Wednesday, June 11, 2008

Being Powerful

In a recent post at Tom Peters writes about "The Train that Keeps on Rolling," referring to the history of US economic resilience and its steady and continuous "share of global output" in spite of setbacks. The comments that followed got me to thinking about the intersection of power and the emergence of economic advancement in developing countries. In fact, Tom Peters references this in his post. Below is my comment, largely copied from the site.

Who has more of power and for how long has long been the pertinent question for centuries. In times past, in order to keep such power in tack inbreeding and marriages among people of power in neighboring countries was the practice-- not so today. The rise of the entrepreneur and innovation are far greater than marriages, at least in this regard.

Be reminded that power does not necessarily have to do with the numbers in any country of emergence. Perhaps it has more to do with the many components of influence in various countries (What is the BBC? What is the AP?) and the power of entrepreneurship and innovation. I might also add that there is something to be said for the notion of unity so created in the founding documents of the US.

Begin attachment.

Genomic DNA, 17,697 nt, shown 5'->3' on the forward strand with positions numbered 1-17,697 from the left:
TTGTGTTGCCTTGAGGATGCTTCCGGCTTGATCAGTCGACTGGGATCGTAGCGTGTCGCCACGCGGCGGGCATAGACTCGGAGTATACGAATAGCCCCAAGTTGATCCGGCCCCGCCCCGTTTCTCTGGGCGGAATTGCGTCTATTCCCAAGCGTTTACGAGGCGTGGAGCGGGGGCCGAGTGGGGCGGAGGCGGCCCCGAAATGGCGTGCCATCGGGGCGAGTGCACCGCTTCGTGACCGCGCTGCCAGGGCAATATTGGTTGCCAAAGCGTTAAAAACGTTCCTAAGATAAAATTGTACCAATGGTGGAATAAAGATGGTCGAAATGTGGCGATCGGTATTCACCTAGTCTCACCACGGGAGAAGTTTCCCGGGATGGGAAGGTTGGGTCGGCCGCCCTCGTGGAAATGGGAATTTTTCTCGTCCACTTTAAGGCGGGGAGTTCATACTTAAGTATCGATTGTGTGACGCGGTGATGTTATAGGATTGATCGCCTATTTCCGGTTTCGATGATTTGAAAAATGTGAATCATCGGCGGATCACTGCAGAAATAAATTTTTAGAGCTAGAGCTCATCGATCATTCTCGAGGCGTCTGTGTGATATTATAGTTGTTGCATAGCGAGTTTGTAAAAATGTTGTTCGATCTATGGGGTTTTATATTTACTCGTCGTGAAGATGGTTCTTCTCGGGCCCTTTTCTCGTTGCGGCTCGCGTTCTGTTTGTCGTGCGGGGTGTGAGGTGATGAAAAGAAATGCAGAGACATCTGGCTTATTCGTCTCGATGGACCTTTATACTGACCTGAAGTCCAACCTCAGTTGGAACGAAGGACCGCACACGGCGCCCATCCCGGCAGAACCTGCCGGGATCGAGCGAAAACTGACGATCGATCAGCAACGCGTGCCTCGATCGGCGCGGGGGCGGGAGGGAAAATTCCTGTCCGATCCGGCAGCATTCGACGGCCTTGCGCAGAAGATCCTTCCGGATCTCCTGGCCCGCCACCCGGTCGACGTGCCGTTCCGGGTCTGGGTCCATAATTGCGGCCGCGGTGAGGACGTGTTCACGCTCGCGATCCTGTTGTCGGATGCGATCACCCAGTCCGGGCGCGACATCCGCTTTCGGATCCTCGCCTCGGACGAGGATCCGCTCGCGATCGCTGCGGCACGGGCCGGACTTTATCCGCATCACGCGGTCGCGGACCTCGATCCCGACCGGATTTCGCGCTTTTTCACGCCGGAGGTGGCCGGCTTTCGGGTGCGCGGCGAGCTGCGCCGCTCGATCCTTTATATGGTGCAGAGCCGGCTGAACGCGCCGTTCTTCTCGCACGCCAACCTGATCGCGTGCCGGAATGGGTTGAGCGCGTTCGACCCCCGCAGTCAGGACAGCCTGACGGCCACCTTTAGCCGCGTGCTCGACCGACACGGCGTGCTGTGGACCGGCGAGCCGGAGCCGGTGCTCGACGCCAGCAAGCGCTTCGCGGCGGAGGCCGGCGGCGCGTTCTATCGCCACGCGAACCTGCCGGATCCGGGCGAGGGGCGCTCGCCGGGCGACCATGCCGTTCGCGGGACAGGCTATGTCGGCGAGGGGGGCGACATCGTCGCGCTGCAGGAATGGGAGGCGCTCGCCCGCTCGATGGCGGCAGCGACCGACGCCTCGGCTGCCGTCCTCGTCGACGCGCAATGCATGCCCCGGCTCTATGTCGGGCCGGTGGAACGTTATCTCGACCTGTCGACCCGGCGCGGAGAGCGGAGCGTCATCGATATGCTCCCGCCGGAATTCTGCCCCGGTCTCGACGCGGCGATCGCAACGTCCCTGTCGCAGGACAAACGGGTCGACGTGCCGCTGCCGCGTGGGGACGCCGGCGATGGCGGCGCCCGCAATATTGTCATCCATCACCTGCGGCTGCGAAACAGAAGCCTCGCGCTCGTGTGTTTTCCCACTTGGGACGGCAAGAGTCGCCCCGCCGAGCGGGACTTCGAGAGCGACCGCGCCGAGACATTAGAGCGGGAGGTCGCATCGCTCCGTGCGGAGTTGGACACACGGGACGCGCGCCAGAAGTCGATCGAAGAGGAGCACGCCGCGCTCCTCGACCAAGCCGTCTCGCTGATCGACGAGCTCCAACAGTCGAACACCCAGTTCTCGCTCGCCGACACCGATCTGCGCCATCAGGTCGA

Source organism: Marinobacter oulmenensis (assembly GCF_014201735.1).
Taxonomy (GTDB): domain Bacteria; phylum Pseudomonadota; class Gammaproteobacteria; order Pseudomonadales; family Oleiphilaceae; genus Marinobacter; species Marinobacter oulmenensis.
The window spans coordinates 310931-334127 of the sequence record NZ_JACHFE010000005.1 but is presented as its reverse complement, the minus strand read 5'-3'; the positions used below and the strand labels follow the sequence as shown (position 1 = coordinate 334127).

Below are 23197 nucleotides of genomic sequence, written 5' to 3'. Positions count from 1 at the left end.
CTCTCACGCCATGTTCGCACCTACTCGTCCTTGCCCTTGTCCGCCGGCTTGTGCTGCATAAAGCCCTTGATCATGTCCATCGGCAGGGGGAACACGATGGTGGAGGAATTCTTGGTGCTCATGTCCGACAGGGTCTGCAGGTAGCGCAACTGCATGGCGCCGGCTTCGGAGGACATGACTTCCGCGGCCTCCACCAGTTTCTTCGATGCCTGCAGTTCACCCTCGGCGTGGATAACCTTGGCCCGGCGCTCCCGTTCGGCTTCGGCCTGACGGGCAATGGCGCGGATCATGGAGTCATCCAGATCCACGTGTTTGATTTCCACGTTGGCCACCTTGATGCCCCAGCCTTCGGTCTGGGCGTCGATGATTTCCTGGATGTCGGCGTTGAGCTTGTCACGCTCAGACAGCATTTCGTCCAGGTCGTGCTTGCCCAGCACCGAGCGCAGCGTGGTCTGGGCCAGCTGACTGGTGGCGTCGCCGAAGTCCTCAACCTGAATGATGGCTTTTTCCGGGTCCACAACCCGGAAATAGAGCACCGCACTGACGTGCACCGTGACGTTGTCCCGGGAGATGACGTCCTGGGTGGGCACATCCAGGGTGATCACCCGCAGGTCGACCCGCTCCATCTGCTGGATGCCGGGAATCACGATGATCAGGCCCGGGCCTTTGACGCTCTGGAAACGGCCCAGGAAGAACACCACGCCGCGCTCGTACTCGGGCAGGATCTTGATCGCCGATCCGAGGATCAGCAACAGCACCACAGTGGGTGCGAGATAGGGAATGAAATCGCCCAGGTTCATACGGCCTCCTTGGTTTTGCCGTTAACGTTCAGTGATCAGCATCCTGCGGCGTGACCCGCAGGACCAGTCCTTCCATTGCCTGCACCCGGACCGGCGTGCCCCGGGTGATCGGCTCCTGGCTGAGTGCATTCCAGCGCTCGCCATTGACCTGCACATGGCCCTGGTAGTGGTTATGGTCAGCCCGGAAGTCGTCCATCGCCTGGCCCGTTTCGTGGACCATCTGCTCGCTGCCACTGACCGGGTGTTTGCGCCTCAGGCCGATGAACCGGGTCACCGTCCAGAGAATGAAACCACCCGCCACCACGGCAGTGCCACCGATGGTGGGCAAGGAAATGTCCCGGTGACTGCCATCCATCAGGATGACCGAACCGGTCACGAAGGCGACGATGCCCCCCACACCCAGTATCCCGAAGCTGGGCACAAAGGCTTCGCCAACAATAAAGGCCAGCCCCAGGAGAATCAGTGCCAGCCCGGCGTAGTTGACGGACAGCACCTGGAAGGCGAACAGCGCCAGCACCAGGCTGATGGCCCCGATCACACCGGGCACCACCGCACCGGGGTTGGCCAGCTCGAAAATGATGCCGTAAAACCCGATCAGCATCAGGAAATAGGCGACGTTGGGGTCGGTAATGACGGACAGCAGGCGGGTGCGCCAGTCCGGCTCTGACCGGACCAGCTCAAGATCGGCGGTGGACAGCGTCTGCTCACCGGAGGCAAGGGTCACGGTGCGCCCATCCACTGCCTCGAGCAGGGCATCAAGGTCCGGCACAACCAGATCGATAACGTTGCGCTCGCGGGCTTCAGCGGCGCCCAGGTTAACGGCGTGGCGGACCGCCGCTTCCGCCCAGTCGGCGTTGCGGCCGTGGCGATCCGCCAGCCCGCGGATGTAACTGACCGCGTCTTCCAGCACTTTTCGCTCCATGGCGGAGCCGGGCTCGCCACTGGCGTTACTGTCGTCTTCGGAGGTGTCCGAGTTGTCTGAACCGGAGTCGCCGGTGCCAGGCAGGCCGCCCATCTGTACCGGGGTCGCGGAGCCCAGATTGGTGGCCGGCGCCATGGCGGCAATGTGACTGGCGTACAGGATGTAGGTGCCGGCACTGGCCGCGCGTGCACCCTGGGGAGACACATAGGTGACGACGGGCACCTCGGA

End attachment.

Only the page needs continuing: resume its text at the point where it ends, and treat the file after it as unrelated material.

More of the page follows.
Where there is goodness, in spite of error, resilience follows. Americans survive/thrive because in spite of our failures, we are a good people whose founding documents propel us to greatness--that which is giving, humble, innovative, accepting, powerful, democratic, entreating, and entrepreneurial.

The American spirit of entrepreneurship seems to fight against complacency. When other societies were feudal and hierarchical this nation sprung to the rights of the individual and the notion of community. (Although the rights of some were then trampled upon.) The US clings to the notion of freedom. Though, like all other nations, there is no perfection. The important thing is to become that "More Perfect Union" which we are forever becoming.

Another thought: do you think that the advent of the Internet (or many such other inventions) could have come in a feudal society or one where democracy was inhibited?

Entrepreneurship is powerful.

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